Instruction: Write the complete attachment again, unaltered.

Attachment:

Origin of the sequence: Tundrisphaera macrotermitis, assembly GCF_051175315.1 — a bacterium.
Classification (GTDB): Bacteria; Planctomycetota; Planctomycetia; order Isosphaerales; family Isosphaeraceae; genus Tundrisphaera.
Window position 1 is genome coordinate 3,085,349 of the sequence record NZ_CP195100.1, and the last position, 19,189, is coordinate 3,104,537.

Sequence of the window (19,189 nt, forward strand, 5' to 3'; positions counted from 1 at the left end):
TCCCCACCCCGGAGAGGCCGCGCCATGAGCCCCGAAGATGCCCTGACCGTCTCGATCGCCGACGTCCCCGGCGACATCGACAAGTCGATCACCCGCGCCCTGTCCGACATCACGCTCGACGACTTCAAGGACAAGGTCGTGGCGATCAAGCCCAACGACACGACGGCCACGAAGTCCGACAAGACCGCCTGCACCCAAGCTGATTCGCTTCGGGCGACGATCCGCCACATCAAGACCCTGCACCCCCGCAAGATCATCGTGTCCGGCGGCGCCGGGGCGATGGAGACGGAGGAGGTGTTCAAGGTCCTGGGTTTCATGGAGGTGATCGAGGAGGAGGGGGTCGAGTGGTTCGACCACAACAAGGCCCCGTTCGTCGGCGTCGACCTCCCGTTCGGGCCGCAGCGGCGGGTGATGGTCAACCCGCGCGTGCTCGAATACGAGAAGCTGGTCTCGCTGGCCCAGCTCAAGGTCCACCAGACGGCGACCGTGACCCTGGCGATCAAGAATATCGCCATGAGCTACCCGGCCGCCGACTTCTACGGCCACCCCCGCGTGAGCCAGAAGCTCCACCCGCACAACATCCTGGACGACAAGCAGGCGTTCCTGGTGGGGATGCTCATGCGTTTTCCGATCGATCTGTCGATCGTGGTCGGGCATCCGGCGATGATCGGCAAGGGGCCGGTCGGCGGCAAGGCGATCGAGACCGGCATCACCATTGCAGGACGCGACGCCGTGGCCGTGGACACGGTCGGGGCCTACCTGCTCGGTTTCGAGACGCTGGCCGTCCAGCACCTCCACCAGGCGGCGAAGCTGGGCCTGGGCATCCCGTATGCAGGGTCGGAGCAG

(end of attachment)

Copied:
Origin of the sequence: Tundrisphaera macrotermitis, assembly GCF_051175315.1 — a bacterium.
Classification (GTDB): Bacteria; Planctomycetota; Planctomycetia; order Isosphaerales; family Isosphaeraceae; genus Tundrisphaera.
Window position 1 is genome coordinate 3,085,349 of the sequence record NZ_CP195100.1, and the last position, 19,189, is coordinate 3,104,537.

Sequence of the window (19,189 nt, forward strand, 5' to 3'; positions counted from 1 at the left end):
TCCCCACCCCGGAGAGGCCGCGCCATGAGCCCCGAAGATGCCCTGACCGTCTCGATCGCCGACGTCCCCGGCGACATCGACAAGTCGATCACCCGCGCCCTGTCCGACATCACGCTCGACGACTTCAAGGACAAGGTCGTGGCGATCAAGCCCAACGACACGACGGCCACGAAGTCCGACAAGACCGCCTGCACCCAAGCTGATTCGCTTCGGGCGACGATCCGCCACATCAAGACCCTGCACCCCCGCAAGATCATCGTGTCCGGCGGCGCCGGGGCGATGGAGACGGAGGAGGTGTTCAAGGTCCTGGGTTTCATGGAGGTGATCGAGGAGGAGGGGGTCGAGTGGTTCGACCACAACAAGGCCCCGTTCGTCGGCGTCGACCTCCCGTTCGGGCCGCAGCGGCGGGTGATGGTCAACCCGCGCGTGCTCGAATACGAGAAGCTGGTCTCGCTGGCCCAGCTCAAGGTCCACCAGACGGCGACCGTGACCCTGGCGATCAAGAATATCGCCATGAGCTACCCGGCCGCCGACTTCTACGGCCACCCCCGCGTGAGCCAGAAGCTCCACCCGCACAACATCCTGGACGACAAGCAGGCGTTCCTGGTGGGGATGCTCATGCGTTTTCCGATCGATCTGTCGATCGTGGTCGGGCATCCGGCGATGATCGGCAAGGGGCCGGTCGGCGGCAAGGCGATCGAGACCGGCATCACCATTGCAGGACGCGACGCCGTGGCCGTGGACACGGTCGGGGCCTACCTGCTCGGTTTCGAGACGCTGGCCGTCCAGCACCTCCACCAGGCGGCGAAGCTGGGCCTGGGCATCCCGTATGCAGGGTCGGAGCAG